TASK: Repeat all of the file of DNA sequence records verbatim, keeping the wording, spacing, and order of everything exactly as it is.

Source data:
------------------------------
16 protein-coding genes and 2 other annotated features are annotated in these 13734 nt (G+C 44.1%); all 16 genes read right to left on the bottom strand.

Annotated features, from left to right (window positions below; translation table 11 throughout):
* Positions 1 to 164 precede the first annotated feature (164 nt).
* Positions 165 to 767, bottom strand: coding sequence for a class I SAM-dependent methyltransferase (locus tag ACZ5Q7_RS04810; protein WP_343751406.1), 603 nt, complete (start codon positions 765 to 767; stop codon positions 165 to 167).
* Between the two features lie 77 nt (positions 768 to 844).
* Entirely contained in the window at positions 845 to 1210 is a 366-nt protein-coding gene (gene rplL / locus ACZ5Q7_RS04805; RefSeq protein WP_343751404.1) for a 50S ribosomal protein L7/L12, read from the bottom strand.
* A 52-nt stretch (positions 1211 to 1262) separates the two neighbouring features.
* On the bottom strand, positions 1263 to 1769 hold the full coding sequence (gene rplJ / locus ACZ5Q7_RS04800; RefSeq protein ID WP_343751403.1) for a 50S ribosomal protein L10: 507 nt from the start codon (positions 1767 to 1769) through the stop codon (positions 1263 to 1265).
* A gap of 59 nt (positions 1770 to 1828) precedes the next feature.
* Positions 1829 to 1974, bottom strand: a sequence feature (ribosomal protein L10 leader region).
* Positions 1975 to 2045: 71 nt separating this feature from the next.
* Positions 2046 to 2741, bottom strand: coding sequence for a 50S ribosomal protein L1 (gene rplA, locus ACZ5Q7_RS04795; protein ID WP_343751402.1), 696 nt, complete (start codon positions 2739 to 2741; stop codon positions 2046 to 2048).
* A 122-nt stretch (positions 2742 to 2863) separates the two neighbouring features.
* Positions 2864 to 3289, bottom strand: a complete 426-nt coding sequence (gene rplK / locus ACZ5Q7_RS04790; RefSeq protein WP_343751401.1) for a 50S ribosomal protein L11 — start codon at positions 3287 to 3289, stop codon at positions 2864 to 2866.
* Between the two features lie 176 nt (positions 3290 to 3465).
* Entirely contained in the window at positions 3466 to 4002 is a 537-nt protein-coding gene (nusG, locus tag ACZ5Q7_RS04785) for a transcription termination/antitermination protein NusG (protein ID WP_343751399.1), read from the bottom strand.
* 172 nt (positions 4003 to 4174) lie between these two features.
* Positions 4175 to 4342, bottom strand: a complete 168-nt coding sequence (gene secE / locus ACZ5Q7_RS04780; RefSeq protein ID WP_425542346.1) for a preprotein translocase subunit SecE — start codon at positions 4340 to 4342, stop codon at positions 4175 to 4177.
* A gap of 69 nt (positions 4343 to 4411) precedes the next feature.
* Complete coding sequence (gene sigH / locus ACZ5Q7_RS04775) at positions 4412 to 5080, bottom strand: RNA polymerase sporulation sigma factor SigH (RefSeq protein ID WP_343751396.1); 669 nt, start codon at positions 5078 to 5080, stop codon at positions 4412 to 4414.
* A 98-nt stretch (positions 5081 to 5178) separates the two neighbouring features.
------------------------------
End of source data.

16 protein-coding genes and 2 other annotated features are annotated in these 13734 nt (G+C 44.1%); all 16 genes read right to left on the bottom strand.

Annotated features, from left to right (window positions below; translation table 11 throughout):
* Positions 1 to 164 precede the first annotated feature (164 nt).
* Positions 165 to 767, bottom strand: coding sequence for a class I SAM-dependent methyltransferase (locus tag ACZ5Q7_RS04810; protein WP_343751406.1), 603 nt, complete (start codon positions 765 to 767; stop codon positions 165 to 167).
* Between the two features lie 77 nt (positions 768 to 844).
* Entirely contained in the window at positions 845 to 1210 is a 366-nt protein-coding gene (gene rplL / locus ACZ5Q7_RS04805; RefSeq protein WP_343751404.1) for a 50S ribosomal protein L7/L12, read from the bottom strand.
* A 52-nt stretch (positions 1211 to 1262) separates the two neighbouring features.
* On the bottom strand, positions 1263 to 1769 hold the full coding sequence (gene rplJ / locus ACZ5Q7_RS04800; RefSeq protein ID WP_343751403.1) for a 50S ribosomal protein L10: 507 nt from the start codon (positions 1767 to 1769) through the stop codon (positions 1263 to 1265).
* A gap of 59 nt (positions 1770 to 1828) precedes the next feature.
* Positions 1829 to 1974, bottom strand: a sequence feature (ribosomal protein L10 leader region).
* Positions 1975 to 2045: 71 nt separating this feature from the next.
* Positions 2046 to 2741, bottom strand: coding sequence for a 50S ribosomal protein L1 (gene rplA, locus ACZ5Q7_RS04795; protein ID WP_343751402.1), 696 nt, complete (start codon positions 2739 to 2741; stop codon positions 2046 to 2048).
* A 122-nt stretch (positions 2742 to 2863) separates the two neighbouring features.
* Positions 2864 to 3289, bottom strand: a complete 426-nt coding sequence (gene rplK / locus ACZ5Q7_RS04790; RefSeq protein WP_343751401.1) for a 50S ribosomal protein L11 — start codon at positions 3287 to 3289, stop codon at positions 2864 to 2866.
* Between the two features lie 176 nt (positions 3290 to 3465).
* Entirely contained in the window at positions 3466 to 4002 is a 537-nt protein-coding gene (nusG, locus tag ACZ5Q7_RS04785) for a transcription termination/antitermination protein NusG (protein ID WP_343751399.1), read from the bottom strand.
* 172 nt (positions 4003 to 4174) lie between these two features.
* Positions 4175 to 4342, bottom strand: a complete 168-nt coding sequence (gene secE / locus ACZ5Q7_RS04780; RefSeq protein ID WP_425542346.1) for a preprotein translocase subunit SecE — start codon at positions 4340 to 4342, stop codon at positions 4175 to 4177.
* A gap of 69 nt (positions 4343 to 4411) precedes the next feature.
* Complete coding sequence (gene sigH / locus ACZ5Q7_RS04775) at positions 4412 to 5080, bottom strand: RNA polymerase sporulation sigma factor SigH (RefSeq protein ID WP_343751396.1); 669 nt, start codon at positions 5078 to 5080, stop codon at positions 4412 to 4414.
* A 98-nt stretch (positions 5081 to 5178) separates the two neighbouring features.